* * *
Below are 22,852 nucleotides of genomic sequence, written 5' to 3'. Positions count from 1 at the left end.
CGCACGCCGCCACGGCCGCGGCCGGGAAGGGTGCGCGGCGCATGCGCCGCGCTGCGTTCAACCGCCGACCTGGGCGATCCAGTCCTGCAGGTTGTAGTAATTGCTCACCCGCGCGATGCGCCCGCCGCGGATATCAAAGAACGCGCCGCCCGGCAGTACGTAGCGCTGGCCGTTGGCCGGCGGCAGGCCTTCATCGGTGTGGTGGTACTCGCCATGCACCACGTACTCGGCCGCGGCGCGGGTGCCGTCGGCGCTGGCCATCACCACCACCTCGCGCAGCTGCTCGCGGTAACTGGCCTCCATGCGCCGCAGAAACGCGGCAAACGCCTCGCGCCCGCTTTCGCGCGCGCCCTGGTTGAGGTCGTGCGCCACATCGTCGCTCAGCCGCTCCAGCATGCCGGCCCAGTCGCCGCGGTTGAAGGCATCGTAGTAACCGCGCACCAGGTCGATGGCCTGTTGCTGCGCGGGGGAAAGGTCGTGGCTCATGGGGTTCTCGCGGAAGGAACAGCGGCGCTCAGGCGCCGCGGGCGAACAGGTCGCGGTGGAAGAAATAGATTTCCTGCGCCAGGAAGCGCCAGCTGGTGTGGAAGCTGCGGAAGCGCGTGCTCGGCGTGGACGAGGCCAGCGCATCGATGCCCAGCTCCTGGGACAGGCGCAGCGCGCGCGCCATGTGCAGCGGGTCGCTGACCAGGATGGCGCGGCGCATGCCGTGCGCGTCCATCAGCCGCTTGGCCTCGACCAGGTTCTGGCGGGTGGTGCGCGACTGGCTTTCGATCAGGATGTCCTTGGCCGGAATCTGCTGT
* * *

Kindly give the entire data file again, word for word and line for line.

Below are 22,852 nucleotides of genomic sequence, written 5' to 3'. Positions count from 1 at the left end.
CGCACGCCGCCACGGCCGCGGCCGGGAAGGGTGCGCGGCGCATGCGCCGCGCTGCGTTCAACCGCCGACCTGGGCGATCCAGTCCTGCAGGTTGTAGTAATTGCTCACCCGCGCGATGCGCCCGCCGCGGATATCAAAGAACGCGCCGCCCGGCAGTACGTAGCGCTGGCCGTTGGCCGGCGGCAGGCCTTCATCGGTGTGGTGGTACTCGCCATGCACCACGTACTCGGCCGCGGCGCGGGTGCCGTCGGCGCTGGCCATCACCACCACCTCGCGCAGCTGCTCGCGGTAACTGGCCTCCATGCGCCGCAGAAACGCGGCAAACGCCTCGCGCCCGCTTTCGCGCGCGCCCTGGTTGAGGTCGTGCGCCACATCGTCGCTCAGCCGCTCCAGCATGCCGGCCCAGTCGCCGCGGTTGAAGGCATCGTAGTAACCGCGCACCAGGTCGATGGCCTGTTGCTGCGCGGGGGAAAGGTCGTGGCTCATGGGGTTCTCGCGGAAGGAACAGCGGCGCTCAGGCGCCGCGGGCGAACAGGTCGCGGTGGAAGAAATAGATTTCCTGCGCCAGGAAGCGCCAGCTGGTGTGGAAGCTGCGGAAGCGCGTGCTCGGCGTGGACGAGGCCAGCGCATCGATGCCCAGCTCCTGGGACAGGCGCAGCGCGCGCGCCATGTGCAGCGGGTCGCTGACCAGGATGGCGCGGCGCATGCCGTGCGCGTCCATCAGCCGCTTGGCCTCGACCAGGTTCTGGCGGGTGGTGCGCGACTGGCTTTCGATCAGGATGTCCTTGGCCGGAATCTGCTGT